Every January, Hong Kong presents a massive combination of trade events over three days. The events focus on licensing and merchandising, around which there’s no shortage of opportunity for entertainment brands.
In January 2016 the Asian Licensing Conference (ALC), Hong Kong International Licensing Show (HKILS), Toy & Games Fair, and related events the Baby Products Fair and International Stationery Fair, drew 2,900 exhibitors and over 100,000 buyers. The 2017 shows are tracking to be larger.
Asia’s remarkable economic growth in recent years has created a massive consumer base for licensed goods, while the huge manufacturing base in the region continues to feed that demand. That’s reflected in the numbers participating in the events in Hong Kong. The HKILS has doubled its number of exhibitors in the last five years.
Australian companies have been doing business at the event for several years, with the number of entertainment brands increasing recently. The second-highest iOS game of all time, Halfbrick’s Fruit Ninja, has been doing merchandising deals at HKILS for a few years, and is now on the way to a movie adaptation. Kids entertainment brands Hi-5 and The Wiggles were both very prominent at the January 2016 events.
Those early childhood-focused brands were a very timely fit, as the events came hot on the heels of announcements by the mainland Chinese government that it would relax its one-child population management policy to a two-child policy. Bad news for Durex but very good news for an awful lot of creators, licensors and licensees of early childhood brands.
The lower age-range of that suddenly expanding market will start walking during 2017, which means sufficient motor skills to have fun on a tablet – not that you should trust an 18-month old with an iPad.
There’s no shortage of digital entertainment targeting the age group, including Pukeko Pictures’ non-verbal the WotWots (China-specific episodes of which were created a year or two ago).
A major focus of the Asian Licensing Conference in January 2017 will be exploring the challenges and opportunities facing the licensing and merchandising businesses as more and more goods and services are traded – legally or otherwise – online.
The games industry has adapted well to the digital age, developing effective business models, unlike the film, music and TV industries. In the West much of that successful adaptation has been thanks to the App Store.
Despite having generally poorer internet capacity in China, Chinese giants including QQ/TenCent were well ahead of Apple in developing in-game micro-purchase business models for mobile games. (Consoles such as PlayStation and Xbox weren’t allowed in China at that time.) It was no mean feat in a country where very few people had credit cards, but phone-based micro-transaction systems were running in Asian markets, especially China and India, years before the App Store opened its doors. The freemium model has become the dominant model internationally for mobile games.
At ALC 2017 two panel sessions are devoted to online activity: ‘Brand Licensing in the Digital Era’ and ‘Digital Transformation of Licensing’. Speakers from major digital entertainment and gaming brands including Rovio, Viacom (MTV, Nickelodeon) and YouTube will discuss the shift toward gamification and digitisation, and strategies that bridge the gaps between virtual and physical marketplaces.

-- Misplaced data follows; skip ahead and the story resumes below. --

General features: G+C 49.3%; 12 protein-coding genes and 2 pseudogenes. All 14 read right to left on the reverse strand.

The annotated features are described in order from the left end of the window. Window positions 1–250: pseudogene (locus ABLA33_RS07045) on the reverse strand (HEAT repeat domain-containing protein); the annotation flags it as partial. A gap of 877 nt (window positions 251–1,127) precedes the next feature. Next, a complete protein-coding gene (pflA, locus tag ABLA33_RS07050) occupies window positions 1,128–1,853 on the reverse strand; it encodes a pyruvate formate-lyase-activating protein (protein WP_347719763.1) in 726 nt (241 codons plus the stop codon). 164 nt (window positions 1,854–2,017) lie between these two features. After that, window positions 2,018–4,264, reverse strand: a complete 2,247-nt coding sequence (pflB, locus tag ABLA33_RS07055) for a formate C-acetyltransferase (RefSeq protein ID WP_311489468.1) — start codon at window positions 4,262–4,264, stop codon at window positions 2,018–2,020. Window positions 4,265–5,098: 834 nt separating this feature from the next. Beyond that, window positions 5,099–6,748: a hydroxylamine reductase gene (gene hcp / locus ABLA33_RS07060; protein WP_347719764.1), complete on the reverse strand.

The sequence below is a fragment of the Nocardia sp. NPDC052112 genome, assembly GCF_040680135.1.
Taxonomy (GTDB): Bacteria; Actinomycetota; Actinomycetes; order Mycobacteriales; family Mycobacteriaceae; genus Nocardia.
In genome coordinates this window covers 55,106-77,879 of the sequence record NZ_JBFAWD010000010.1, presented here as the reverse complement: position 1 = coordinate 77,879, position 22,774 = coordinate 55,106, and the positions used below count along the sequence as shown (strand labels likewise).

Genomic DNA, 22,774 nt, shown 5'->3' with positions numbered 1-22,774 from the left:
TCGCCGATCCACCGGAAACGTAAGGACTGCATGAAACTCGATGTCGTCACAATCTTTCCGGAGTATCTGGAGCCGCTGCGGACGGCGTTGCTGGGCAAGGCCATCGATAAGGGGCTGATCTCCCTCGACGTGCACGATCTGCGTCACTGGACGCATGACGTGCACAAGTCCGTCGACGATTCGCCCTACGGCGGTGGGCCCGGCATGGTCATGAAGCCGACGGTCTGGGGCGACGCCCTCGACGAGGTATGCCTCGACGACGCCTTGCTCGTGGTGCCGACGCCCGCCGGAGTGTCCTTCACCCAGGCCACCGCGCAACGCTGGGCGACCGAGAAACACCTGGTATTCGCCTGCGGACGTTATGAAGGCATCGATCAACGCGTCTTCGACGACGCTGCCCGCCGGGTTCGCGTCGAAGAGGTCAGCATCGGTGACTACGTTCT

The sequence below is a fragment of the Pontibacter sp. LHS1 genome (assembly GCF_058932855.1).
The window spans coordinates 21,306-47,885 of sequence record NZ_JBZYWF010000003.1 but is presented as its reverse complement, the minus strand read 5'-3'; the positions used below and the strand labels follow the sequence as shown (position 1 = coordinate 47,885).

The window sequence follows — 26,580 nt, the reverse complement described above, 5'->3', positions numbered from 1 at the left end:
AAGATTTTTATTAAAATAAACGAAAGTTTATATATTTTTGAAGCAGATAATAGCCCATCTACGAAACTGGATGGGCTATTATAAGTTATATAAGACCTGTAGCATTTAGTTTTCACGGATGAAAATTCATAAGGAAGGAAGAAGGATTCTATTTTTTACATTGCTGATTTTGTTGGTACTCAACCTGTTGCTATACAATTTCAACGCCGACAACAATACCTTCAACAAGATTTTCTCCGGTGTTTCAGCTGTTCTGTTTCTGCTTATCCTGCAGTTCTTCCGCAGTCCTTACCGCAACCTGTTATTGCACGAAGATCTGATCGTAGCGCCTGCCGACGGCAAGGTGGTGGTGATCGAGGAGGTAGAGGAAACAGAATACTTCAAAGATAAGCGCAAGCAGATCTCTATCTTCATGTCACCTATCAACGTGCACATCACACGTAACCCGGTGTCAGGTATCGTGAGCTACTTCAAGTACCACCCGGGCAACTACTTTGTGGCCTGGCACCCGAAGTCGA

Nickelodeon, Sanrio, 20th Century Fox and Warner Brothers (pictured, top) – all of whom have both video and game-related properties in their portfolios – are among the global entertainment licensors participating at HKILS 2017.
China is expected to become the world’s largest box office take for film releases in a couple of years, and is already the largest market for online shopping – including entertainment product. At a mainland China-focused session, entertainment, broadcasting, game-producing and e-commerce players will discuss opportunities to grow entertainment brands on the mainland.
ALC and HKILS have long had high levels of participation from regional animation companies, especially those promoting game or TV properties with toy merchandising deals or potential.
Among those are three with very active animation industries: Malaysia, Singapore and Thailand, each supported by a government agency at the events in Hong Kong. All three countries were represented at the recent Asian Animation Summit in Brisbane, as was NZ, with Cirkus presenting its recent NZ Web Fest awardee, Jack of All Trades, and several other companies including POW in attendance.
Kids TV showNori: Roller Coaster Boy, POW’s animation co-production with Korea’s XrisP (pronounced Chris P), will be at HKILS this year. As POW CEO John McKay told Crewed recently, there’s a substantial toy and merchandising line planned to capitalise on the show, which starts to roll out episodes early in the new year.
ALC also offers some practical workshop sessions on licensing best practice, and handling legal requirements and IP in different territories around the Asia-Pacific region.
Grinding Gear Games, creators of Path of Exile, teamed with Chinese entertainment giant TenCent earlier this year to take PoE into China. Grinding Gear has been slow to explore merchandising beyond in-game purchasing, although a push into a market as large as China would make it much more viable.